With agriculture and greenhouse gas, just like with so many other topics of conversation that are happening right now, it’s become too easy for us to take a meme or quick word as cold, hard …
With agriculture and greenhouse gas, just like with so many other topics of conversation that are happening right now, it’s become too easy for us to take a meme or quick word as cold, hard fact. It’s something that makes my blood boil a bit, because most of the information being given to the public is either partial information or nonfactual and doesn’t give the entire story.
I’m not saying we in the ag industry don’t contribute to the problem, but the way we do and by how much is vastly different than most understand it to be.
For example, according to the EPA’s latest study from 2019, the agriculture sector is responsible for emitting 10 percent of our country’s greenhouse gases, with livestock only contributing four percent of that 10 percent. Of that four percent, roughly two-thirds is due to enteric fermentation, which, in a very simplified manner, is when the animal burps methane gas (not when they fart, as is commonly misunderstood). The last third is from manure management, which is mainly the methane released from the manure of livestock as it breaks down.
The main greenhouse gas (GHG) that livestock are responsible for adding to the environment is methane. This is important to note because methane reacts very differently in the environment than does carbon dioxide, which is the most abundant GHG. Methane is referred to as a flow gas, meaning that once it’s released into the environment it doesn’t stay in the environment forever; in fact, it breaks down back into carbon dioxide in approximately 10 years as part of a biogenic carbon cycle.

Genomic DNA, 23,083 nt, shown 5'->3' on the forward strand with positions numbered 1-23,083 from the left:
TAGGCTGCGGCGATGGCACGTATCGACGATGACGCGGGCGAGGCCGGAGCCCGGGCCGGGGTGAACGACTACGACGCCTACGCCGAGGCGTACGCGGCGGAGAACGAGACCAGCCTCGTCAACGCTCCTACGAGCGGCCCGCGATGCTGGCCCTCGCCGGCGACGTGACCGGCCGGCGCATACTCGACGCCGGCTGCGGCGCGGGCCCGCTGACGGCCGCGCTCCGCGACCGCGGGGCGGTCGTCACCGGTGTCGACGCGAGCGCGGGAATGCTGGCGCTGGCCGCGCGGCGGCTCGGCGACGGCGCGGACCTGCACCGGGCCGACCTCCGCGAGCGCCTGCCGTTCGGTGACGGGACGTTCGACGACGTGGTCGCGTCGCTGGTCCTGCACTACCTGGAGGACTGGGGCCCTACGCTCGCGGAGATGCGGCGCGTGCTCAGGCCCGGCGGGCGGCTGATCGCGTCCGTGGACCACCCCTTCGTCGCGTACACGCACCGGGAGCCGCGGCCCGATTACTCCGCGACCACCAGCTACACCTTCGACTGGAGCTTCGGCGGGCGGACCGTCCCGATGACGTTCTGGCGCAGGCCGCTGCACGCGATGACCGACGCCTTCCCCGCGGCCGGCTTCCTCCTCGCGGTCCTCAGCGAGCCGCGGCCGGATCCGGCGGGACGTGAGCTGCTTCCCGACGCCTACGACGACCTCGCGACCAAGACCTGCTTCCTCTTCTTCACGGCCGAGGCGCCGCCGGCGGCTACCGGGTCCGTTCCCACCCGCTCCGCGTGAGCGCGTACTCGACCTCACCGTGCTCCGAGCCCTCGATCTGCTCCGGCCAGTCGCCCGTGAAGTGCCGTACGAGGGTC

Why is this important? Carbon dioxide that is released into the environment from fossil fuels takes approximately 1,000 years to degrade and will continue to build up in the meantime. Methane, as part of this biogenic carbon cycle, doesn’t continue to build in the environment but will stay at a constant level when inputs (number of cattle and production of methane) stay the same.
Let’s review this cycle for further understanding. Plants such as the grass and forage that livestock consume convert carbon dioxide to carbohydrates and release oxygen through photosynthesis. The livestock then consume the forage and through enteric fermentation, carbs are broken down and converted into methane gas which is released from the animal by burping. The methane is released into the environment and will then degrade (in about a decade) back into carbon dioxide and starts the cycle all over again.
Now because the ag industry, especially in the United States, has focused on reducing its environmental impact and focused on good husbandry practices for healthier, more efficient livestock, our total number of animals over the past 50 years has decreased each decade. That means that each time methane is broken down, it’s at a lower level than the previous decade.
Also important to note on the manure-breakdown side of things: the industry has focused on harvesting the methane produced in waste breakdown to convert into a useable fuel source and reduce methane in the environment. By reducing the overall methane production in this cycle, farmers can actually create a negative warming or cooling effect in regard to GHGs, because the biological carbon cycle will still require carbon dioxide to complete the cycle.
In effect, if we in the ag Industry continue to work on reducing our methane emissions, we can assist in fixing the high levels of GHGs rather than adding to them. I think that makes our industry quite impressive, but that’s just this Farmer’s Take.
For a more in-depth and visual explanation, I recommend you watch the video “Rethinking Methane,” created by Dr. Frank Mitloehner from the University of Davis/Clear Center. Find it here: https://clear.ucdavis.edu/explainers/why-methane-cattle-warms-climate-differently-co2-fossil-fuels.
¹Reports do vary. Project Drawdown argues the ag sector contributes 24 percent of total greenhouse gases; that includes deforestation and biomass burning. The EPA separates out “agriculture-related land-use and land-use conversion activities, such as cultivation of cropland, grassland fires, aquaculture, and conversion of forest land to cropland.”
No comments on this item Please log in to comment by clicking here